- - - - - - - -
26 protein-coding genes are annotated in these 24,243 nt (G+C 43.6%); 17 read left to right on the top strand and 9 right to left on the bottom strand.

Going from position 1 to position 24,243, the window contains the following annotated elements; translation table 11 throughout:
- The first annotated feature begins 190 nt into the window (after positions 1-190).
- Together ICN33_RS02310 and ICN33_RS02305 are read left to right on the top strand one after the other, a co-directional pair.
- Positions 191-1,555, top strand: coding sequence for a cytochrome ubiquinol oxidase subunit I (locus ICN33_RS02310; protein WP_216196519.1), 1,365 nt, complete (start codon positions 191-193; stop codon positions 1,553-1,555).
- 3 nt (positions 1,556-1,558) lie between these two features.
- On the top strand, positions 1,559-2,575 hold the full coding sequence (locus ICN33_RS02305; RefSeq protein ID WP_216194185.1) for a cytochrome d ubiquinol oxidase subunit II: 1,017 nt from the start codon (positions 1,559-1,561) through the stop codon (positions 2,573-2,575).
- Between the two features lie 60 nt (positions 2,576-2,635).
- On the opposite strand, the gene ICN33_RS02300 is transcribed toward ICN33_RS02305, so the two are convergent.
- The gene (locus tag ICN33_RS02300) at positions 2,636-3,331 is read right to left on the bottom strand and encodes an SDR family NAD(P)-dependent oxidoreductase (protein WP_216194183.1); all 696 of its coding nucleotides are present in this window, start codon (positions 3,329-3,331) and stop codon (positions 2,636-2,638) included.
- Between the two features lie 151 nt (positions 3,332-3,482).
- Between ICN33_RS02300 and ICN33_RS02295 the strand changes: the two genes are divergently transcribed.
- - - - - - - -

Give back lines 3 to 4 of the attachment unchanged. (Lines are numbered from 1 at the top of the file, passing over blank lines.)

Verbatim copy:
- The first annotated feature begins 190 nt into the window (after positions 1-190).
- Together ICN33_RS02310 and ICN33_RS02305 are read left to right on the top strand one after the other, a co-directional pair.